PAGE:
ALLOUEZ — This fall, images of fiery leaves will pair with memories of the Peshtigo Fire. It was on Oct. 8, 1871, 150 years ago, when a storm system that fueled the Great Chicago Fire also spawned the Peshtigo Fire. This series of blazes, firestorms and fire tornadoes destroyed 2,400 square miles — roughly the size of the state of Delaware — and killed 1,500 to 2,500 people. And the fires also figure in the history of the National Shrine of Our Lady of Good Help.
This year, the Shrine, as it does each year, will again mark the anniversary of this tragedy with prayer and remembrance. The Shrine and its founder, Adele Brise, played a role in the story of the fiery night.
Adele Brise, of what was then known as “the Chapel” at Robinsonville (now the National Shrine of Our Lady of Good Help at Champion), and Fr. Peter Pernin, a Canadian missionary priest serving as pastor at St. Mary in Peshtigo and Our Lady of Lourdes in Marinette, both lived through that night of fire. (Marinette and its neighbor, Menominee, Mich., were also extensively damaged in the fires.)
Every year, the Shrine hosts an anniversary rosary and prayer event all night from Oct. 8 to Oct. 9. Today it is known as the “Victory Over the Fire All-Night Rosary,” with the commemoration beginning at 7 p.m. with a remembrance service. The evening includes a candlelight procession around the outdoor rosary walk, all-night Adoration of the Blessed Sacrament and rosaries prayed every hour. Joining participants are descendants of families who lived through that October night.
Fires burned for months
Fires had been burning in the area around and north of Green Bay for months prior to October. Drought conditions dried up creeks and marshes, and the flourishing lumber industry had left the region strewn with huge amounts of tree debris and branches — called “slash.” Peshtigo was a city built, literally, on sawdust.
Sr. Pius Doyle, one of the foundresses of the Sisters of St. Francis of the Holy Cross, recorded events of late summer and fall 1871, noting how immigrant farmers were also clearing surrounding timberland for fields. Prairie fires resulted.
“Early in August in the afternoon,” Sr. Pius wrote, “the sun would be obscured, owing to the fire which steadily worsened so that, towards the end of the month, it was becoming frightful.”
Nothing, though, can describe the horror of the firestorm that hit — including fire tornadoes and whirlwinds that witnesses described as sounding like freight trains. The fire was so intense that it had the power of a thermonuclear bomb and temperatures so high that people were cremated as they fled.
Fr. Pernin saves tabernacle
Fr. Pernin managed to save the tabernacle from his church and carry it, while dragging his wagon to the Peshtigo River. In the jostling and bedlam, the wagon was pushed into the water and the tabernacle floated away. The next day, it was found, resting upright and dry, on a log in the river — with the sacred species safe inside. Today, the tabernacle spends part of the year at St. Mary, Peshtigo, and the summer at the Peshtigo Fire Museum.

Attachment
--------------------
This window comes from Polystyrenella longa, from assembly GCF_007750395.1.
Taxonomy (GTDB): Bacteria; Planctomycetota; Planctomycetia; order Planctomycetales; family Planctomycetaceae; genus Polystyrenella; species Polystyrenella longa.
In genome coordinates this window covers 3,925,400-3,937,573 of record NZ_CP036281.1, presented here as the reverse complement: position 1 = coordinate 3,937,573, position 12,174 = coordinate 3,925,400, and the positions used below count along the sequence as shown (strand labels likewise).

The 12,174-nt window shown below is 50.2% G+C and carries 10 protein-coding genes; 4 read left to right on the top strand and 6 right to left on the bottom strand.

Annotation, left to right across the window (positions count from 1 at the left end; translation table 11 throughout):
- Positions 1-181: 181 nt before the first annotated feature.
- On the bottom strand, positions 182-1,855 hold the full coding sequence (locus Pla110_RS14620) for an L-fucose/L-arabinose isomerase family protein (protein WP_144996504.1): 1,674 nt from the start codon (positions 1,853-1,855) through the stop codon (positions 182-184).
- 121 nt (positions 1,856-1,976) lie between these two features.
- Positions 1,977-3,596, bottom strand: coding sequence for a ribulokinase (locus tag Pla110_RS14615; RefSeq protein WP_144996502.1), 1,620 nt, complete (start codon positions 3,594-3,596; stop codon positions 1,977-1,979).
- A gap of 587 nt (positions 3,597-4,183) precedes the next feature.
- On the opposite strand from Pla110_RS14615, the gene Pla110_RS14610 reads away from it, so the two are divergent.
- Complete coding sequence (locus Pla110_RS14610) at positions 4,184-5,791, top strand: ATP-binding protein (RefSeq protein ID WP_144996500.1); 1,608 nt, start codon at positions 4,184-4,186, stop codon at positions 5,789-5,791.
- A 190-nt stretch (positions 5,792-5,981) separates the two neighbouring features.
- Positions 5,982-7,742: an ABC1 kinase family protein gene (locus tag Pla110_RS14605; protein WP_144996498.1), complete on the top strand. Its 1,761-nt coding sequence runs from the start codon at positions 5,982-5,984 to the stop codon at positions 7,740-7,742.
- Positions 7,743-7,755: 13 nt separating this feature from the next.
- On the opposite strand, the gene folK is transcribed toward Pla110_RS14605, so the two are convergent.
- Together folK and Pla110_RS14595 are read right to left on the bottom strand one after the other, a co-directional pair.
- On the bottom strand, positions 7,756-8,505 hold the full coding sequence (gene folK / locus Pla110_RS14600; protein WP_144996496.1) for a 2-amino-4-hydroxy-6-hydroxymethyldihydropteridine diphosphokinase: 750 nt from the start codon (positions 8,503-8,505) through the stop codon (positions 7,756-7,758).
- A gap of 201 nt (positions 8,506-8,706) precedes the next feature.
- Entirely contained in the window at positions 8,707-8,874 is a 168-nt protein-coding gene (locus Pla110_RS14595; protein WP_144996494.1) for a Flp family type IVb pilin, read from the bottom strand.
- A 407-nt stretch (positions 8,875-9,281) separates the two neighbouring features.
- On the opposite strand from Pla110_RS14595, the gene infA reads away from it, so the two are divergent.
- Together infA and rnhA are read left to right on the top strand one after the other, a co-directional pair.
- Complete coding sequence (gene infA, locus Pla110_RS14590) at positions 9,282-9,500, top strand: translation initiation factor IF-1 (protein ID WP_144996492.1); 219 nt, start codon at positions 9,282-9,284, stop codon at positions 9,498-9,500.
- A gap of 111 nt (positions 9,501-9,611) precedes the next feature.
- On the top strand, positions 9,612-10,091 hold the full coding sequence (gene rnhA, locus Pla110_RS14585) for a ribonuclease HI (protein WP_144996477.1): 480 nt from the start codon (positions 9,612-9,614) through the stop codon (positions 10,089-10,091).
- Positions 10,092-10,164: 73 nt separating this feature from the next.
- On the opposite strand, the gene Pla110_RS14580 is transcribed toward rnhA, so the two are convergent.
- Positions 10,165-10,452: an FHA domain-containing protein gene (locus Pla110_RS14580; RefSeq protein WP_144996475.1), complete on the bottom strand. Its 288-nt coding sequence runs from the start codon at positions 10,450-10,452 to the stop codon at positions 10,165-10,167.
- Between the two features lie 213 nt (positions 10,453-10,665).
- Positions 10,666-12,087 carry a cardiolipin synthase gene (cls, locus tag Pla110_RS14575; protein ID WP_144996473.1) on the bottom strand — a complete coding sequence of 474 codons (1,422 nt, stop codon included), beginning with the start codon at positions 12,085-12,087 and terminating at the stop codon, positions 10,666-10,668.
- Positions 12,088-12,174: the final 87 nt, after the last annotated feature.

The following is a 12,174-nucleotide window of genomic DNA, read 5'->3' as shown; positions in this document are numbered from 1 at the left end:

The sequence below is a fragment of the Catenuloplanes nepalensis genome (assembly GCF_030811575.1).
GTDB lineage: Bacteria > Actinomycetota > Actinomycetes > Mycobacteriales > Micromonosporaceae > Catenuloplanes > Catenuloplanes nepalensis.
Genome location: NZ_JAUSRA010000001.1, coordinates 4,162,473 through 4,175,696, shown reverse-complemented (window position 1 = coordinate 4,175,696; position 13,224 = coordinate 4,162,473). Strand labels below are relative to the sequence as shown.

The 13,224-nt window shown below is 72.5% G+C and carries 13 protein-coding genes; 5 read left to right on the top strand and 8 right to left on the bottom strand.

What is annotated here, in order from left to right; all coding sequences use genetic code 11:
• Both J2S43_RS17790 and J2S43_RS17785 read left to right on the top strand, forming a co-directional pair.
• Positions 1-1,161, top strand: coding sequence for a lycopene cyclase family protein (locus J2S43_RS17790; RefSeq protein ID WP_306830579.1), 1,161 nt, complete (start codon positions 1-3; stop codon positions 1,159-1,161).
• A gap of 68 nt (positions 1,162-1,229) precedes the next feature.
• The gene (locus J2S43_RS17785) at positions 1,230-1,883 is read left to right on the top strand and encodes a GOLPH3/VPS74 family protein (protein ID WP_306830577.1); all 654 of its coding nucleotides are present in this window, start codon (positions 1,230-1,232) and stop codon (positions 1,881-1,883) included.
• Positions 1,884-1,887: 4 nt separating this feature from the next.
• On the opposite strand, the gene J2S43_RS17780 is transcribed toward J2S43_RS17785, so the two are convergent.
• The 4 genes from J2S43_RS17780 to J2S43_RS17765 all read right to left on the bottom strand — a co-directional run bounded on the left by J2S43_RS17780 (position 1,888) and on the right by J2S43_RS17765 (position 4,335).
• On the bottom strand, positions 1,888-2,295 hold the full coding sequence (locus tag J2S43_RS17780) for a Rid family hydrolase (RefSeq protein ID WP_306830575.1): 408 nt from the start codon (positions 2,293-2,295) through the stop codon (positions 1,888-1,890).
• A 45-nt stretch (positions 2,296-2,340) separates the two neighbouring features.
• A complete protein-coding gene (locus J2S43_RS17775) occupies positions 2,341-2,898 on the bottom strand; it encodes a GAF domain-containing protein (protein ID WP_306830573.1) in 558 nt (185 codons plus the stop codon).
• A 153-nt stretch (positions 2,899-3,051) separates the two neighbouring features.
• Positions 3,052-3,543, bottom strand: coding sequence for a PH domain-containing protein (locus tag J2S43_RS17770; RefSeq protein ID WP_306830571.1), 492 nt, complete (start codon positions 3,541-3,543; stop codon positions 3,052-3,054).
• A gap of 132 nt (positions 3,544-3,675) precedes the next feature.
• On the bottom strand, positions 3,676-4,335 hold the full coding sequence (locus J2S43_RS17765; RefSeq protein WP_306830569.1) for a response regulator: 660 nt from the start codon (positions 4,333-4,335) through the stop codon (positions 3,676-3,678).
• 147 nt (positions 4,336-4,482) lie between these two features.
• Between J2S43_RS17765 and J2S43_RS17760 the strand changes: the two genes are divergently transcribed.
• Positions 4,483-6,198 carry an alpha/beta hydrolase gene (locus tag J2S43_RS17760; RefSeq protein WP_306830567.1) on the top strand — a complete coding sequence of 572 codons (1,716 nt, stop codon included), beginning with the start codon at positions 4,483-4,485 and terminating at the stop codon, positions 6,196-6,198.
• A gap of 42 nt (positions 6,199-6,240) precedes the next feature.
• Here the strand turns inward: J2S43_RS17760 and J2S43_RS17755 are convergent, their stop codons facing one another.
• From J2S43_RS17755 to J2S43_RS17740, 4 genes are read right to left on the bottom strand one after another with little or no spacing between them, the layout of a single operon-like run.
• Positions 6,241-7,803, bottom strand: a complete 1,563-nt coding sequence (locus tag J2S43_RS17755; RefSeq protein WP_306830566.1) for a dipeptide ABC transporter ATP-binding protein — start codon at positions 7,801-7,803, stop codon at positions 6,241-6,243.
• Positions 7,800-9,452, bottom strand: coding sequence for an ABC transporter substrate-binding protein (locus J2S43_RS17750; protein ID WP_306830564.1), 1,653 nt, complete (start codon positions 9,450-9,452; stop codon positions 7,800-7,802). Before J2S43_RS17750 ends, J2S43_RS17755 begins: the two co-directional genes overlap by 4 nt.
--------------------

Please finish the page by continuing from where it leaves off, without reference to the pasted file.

Fr. Pernin described the scene at the river in his memoir, “The Finger of God Was There.”
“I chanced to look either to the right or left, before me or upwards, I saw nothing but flames. … I saw nothing but immense volumes of flames covering the firmament, rolling one over the other with stormy violence …”
Fr. Pernin survived that night by staying in the river, though his eyes were damaged by the heat and he became sick from the chill of being soaked in the cold water. Many people stayed in the river that night.
Further south and east of Peshtigo, lower Door County and northern Brown and Kewaunee counties were also burning. The town of Brussels was destroyed by the fire. Adele Brise and her companions at the Chapel knew they could not escape the fire. So they took up a statue of Mary and bore it in procession around the grounds. They were joined by local people fleeing to the site. Fr. Pernin, in recording what Adele told him later, said they processed on their knees, praying the rosary.
“When the flame and wind blew so strongly in the direction of the chapel as to prevent their further progress, unless they exposed themselves to suffocation,” Fr. Pernin wrote, “they awaited a lull in the storm or turning in another direction (and) continued to hope and pray.”
Chapel survives fire
By morning, he continued, all “the houses and fences in the neighborhood had been burned with the exception of the school, the chapel and fence surrounding the six acres of land consecrated to the Blessed Virgin.”
Fr. Pernin noted that the area not burned by the fire, a “winding path surrounding the enclosure being only eight or 10 feet wide, … now shone out like an emerald island amid a sea of ashes.”
The priest, who rebuilt his two churches, stopped short of calling either the salvaging of the Peshtigo tabernacle or the survival of the Chapel grounds a miracle. But, he “earnestly counseled” anyone who could do so to visit Adele to question her about the events and “return edified and happy at heart.”
The Peshtigo tabernacle was later moved to Marinette. Today, the tabernacle is kept in a special room next to the sacristy of St. Mary Church in Peshtigo most of the year.
Last summer, due to COVID-19, the Peshtigo Fire Museum did not open. This year, it will open on Memorial Day and the tabernacle is scheduled to be there. The museum, located in the former church building of St. Mary Parish, built in 1927, is at 400 Oconto Ave. It is open until Oct. 8. The nearby cemetery contains the graves of many of the fire’s victims, some with their stories engraved on monuments.
Corrie Campbell, communications director at the National Shrine of Our Lady of Good Help, contributed to this story.